News Flash

Had a fun start to the day when an anxious senior staff member at the art college where I work phoned up and told me I had to get a form filled in, that I was the last member of staff not to have done so, and that if I didn’t get it in today the entire college would lose 20% of its funding. Fantasized about what would happen if I dropped dead on my way in to work. I always assumed these forms were of no real significance since they always ask me for information I don’t have and which the college already has. Or else you can just make up figures and nobody will ever know — what percentage of my “research activities” (which bizarrely seem to include this blog and my screenwriting work) are paid and what percentage are unpaid? Since I don’t click on a stopwatch when I start to write, any more than I walk about with an odometer strapped to my leg, I have no real idea.

So, I was briefly more important than I have ever been in my life, then I handed the form in and slipped back to insignificance.

The Important Announcements.

1) THE WHITE SHEIK has been watched and will be reviewed for our little Film Club on April 1st.

2) This means that the April Shadowplay Impossible Film Quiz will appear on April 2nd. Those who want to keep their brains free and uncluttered are advised to put a budgie cage cover over their monitors that morning.

3) Coming soon — Cornell Woolrich Week! A Noirathon devoted to the pulp poet of doom-laden romantic mystery and the films his work spawned. Look for this in a week or two. More info to follow. If any fellow bloggers or writers would like to come in on this, they’re welcome.

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22 Responses to “News Flash”

  1. Cornell Woolrich! — That means —

  2. Not to mention —

  3. Jenny Eardley Says:

    This is part of your work? I’d better start writing better comments I think-

    As for CW, well I dissed Mississippi Mermaid inexpertly on here once!

  4. Christopher Says:

    ..and..

  5. I never dissed Mississippi Mermaid, but I thought it a rather masochistic film, and it was the second time I noticed a real streak of masochism in Truffaut’s work. Cutest part of MM was seeing the same house in the snow that was in Shoot The Piano Player.

  6. That’s sort of like the IRS form where you have to account for mileage that’s deductible from activities that are themselves deductible (medical, business), and the rest of it. It’s undoable except by estimation. Itemization is a real trial. I ended up spending a week and a half just getting paperwork together for my tax form from other people to see if it was even worth itemizing my taxes. It’s a lot easier now that I’m somewhat impoverished.

  7. Emotional masochism is a major Truffaut theme, he is one of the most intensely and poetically morbid of film-makers.

    The Cornell Woolrich film festival should also include Martha by Rainer Werner Fassbinder who was an intense poetic emotional sadist.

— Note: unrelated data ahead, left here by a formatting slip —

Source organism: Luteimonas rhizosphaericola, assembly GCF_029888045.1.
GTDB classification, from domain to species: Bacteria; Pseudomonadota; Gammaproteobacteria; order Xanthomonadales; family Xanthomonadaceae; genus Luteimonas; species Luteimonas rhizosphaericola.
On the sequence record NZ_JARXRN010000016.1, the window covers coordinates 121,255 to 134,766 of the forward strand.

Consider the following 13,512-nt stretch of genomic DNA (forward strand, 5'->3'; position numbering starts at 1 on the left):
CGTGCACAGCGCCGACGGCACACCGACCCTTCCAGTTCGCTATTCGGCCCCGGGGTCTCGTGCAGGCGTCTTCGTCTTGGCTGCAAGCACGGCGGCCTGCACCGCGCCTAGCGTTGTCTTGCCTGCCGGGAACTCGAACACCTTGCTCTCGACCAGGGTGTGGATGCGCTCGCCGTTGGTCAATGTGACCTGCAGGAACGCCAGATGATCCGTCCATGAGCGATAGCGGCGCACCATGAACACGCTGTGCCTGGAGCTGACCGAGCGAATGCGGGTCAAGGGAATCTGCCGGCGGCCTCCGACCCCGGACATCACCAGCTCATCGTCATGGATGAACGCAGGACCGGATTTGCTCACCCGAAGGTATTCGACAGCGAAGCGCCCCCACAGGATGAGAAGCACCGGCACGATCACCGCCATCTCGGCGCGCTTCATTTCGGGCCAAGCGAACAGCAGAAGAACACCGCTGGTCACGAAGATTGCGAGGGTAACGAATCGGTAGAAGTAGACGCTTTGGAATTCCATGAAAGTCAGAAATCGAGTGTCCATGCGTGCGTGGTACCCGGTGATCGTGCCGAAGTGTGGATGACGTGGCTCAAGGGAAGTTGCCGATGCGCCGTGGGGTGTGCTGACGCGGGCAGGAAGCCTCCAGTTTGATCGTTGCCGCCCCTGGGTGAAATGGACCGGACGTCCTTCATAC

8. Woolrich’s work conflates love and pain to an extraordinary extent. Apparently Deneuve broke Truffaut’s heart, so some of that feeling may have worked its way into MM, which I do need to see again. I wasn’t that taken with it first time, but the ending was superb.

    I don’t have Cloak and Dagger but I have the others so they’ll all feature at least somewhat. Since this is Siodmak Year, Phantom Lady is for sure going in, with Elisha Cook getting very excited with his drumming.

  9. According to Jonathan Rosenbaum, in his article on Woolrich(http://www.jonathanrosenbaum.com/?p=19108), it should have been Truffaut himself paired opposite Deneuve in ”Mississipi Mermaid” as Truffaut played against Nathalie Baye in ”The Green Room”.

  10. Really good piece by J-Ro. I think he’s probably right about swapping Deneuve and Moreau in those two films also. CD as the implacable killer in The Bride Wore Black would have used her proverbial glacial beauty much more effectively than Moreau uses her talent.

  11. If Truffaut had played the lead in La Sirene du Mississipi (note the deliberate misspelling) I doubt he could have survived the shooting. Belmondo gave him ballast. He also suffers beautifully.

  12. Sad to say, but my job is very much like that of the staff member who harangued you. Although I sub-contract the nasty work of actually dealing with faculty members to my minions, of course.

  13. Jenny Eardley Says:

    Agreed, mmedin, thought the return of that house and its eerie setting was a nice touch. As for the ending, I think I was disappointed but maybe I was just too bored and hadn’t managed to get swept along. I did like Belmondo, I thought he seemed genuinely in love and pain, but not so much la Deneuve. Swapping her with Moreau would have been a bonne idee. I’m not much of an ambassador for Woolrich though as I didn’t take to The Bride Wore Black either. However, I would like to watch both films again. Of course I love Rear Window, but I think those are the only three I remember seeing.

    I saw The White Sheik about a year ago and really dug it, it prompted some thoughts from me but can I remember what they were? Think I’ll go and read the synopsis!

  14. The guy who called me about the form is one of the heads of school. It was quite a surprise to hear from him, but fortunately I was half asleep.

    I suspect Mississippi Mermaid suffers from Truffaut’s distraction, it certainly lacks the stylistic solidity of The Bride Wore Black, but some of that angst filters in.

  15. I just watched this! Whew!

  16. Christopher Says:

    Wooa…nice clip!

  17. Elisha Cook Jr. couldn’t play the drums to save his life, it’s pretty obvious if you take a good look at this clip. That said, I love this sequence. Orgasmic. And Ella Raines is a doll.

  18. The clip from PHANTOM LADY at the beginning, I mean.

  19. MARTHA has Karlheinz Bohm at his most Karlheinz Bohm

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